UNRWA has provided shelter. It has provided food and water. It has provided medical assistance.

All this, even as its own staff are being killed, injured and displaced.

I am appalled that some UNRWA employees were allegedly involved in the attack in Israel on 7 October. These allegations must be addressed.

UNRWA has taken swift action, and an investigation is underway.

But UNRWA’s lifesaving services to over three-quarters of Gaza’s residents should not be jeopardized by the alleged actions of a few individuals.

Likewise, UNRWA’s support for Palestinians in need in the West Bank, where we have significant concerns over the worsening situation, as well as in Lebanon, Jordan, and Syria, must also be safeguarded.

To put it bluntly and simply: Our humanitarian response for the Occupied Palestinian Territory is dependent on UNRWA being adequately funded and operational.

UNRWA is playing an indispensable role in terms of distribution, warehousing, logistics and human resources, with 3,000 staff responding to the current crisis.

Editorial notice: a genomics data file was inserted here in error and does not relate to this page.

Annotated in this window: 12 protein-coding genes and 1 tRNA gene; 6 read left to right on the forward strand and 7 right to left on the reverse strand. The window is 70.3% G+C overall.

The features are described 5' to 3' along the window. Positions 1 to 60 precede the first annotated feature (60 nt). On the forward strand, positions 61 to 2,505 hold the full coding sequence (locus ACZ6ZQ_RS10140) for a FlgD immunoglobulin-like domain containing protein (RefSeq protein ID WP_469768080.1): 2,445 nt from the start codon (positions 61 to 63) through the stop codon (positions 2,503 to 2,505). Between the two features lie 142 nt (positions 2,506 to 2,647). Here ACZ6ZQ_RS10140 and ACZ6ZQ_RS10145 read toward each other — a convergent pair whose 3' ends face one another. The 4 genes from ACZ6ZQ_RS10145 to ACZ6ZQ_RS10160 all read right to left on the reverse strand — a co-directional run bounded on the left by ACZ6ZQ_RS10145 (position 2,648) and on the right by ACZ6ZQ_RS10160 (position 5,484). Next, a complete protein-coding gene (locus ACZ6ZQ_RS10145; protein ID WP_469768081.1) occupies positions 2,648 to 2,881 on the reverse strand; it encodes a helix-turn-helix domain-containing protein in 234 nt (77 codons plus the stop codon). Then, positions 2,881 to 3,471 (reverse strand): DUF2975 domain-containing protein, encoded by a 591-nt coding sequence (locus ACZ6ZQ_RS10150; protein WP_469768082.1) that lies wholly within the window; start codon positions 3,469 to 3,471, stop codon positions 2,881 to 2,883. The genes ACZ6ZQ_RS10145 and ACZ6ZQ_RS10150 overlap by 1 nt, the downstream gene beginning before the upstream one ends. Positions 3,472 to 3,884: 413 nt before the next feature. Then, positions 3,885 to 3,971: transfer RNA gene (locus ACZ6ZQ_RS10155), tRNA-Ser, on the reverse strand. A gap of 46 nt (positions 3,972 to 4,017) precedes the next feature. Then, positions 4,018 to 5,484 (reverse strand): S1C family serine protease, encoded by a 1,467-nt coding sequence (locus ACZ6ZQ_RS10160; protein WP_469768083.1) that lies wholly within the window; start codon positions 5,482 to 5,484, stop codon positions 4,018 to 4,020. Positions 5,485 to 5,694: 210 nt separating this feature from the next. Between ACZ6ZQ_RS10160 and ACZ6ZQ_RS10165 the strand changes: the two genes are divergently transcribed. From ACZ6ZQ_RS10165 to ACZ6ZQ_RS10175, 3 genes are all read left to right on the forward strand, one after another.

Decisions to withhold funds from UNRWA must be revoked.

Mr. President,

In closing, I reiterate my demand for compliance with international humanitarian law, including the protection of civilians and the infrastructure they depend on.

Hospitals, medical personnel and patients must be protected. Food sources, water infrastructure, homes and shelters must be protected.

I reiterate my call for the immediate release of all hostages and their humane treatment.

And I reiterate my call for a ceasefire.

I urge this Council to do everything in its power to bring this tragedy to an end.

Thank you.